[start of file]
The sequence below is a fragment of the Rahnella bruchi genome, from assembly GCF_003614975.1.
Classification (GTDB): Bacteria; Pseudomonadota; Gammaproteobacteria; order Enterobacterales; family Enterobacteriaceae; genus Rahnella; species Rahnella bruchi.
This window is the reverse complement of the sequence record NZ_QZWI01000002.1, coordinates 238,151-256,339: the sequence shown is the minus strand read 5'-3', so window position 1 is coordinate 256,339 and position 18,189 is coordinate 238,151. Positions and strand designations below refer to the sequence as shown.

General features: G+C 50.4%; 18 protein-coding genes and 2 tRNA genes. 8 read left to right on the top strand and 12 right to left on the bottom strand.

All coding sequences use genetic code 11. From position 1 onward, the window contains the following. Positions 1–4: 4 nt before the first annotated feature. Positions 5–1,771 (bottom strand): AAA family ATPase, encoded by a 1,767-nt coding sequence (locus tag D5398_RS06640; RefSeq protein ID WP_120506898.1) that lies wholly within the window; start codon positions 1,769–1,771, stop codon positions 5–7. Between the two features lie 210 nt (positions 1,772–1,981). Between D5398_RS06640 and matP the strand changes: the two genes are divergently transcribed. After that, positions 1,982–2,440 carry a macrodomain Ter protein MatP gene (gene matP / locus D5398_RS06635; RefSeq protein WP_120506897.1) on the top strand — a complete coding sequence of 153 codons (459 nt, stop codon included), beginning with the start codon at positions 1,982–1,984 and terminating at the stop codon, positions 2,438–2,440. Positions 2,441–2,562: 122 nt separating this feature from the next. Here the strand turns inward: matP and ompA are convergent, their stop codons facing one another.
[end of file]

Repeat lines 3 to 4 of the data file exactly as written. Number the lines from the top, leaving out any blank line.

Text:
This window is the reverse complement of the sequence record NZ_QZWI01000002.1, coordinates 238,151-256,339: the sequence shown is the minus strand read 5'-3', so window position 1 is coordinate 256,339 and position 18,189 is coordinate 238,151. Positions and strand designations below refer to the sequence as shown.

General features: G+C 50.4%; 18 protein-coding genes and 2 tRNA genes. 8 read left to right on the top strand and 12 right to left on the bottom strand.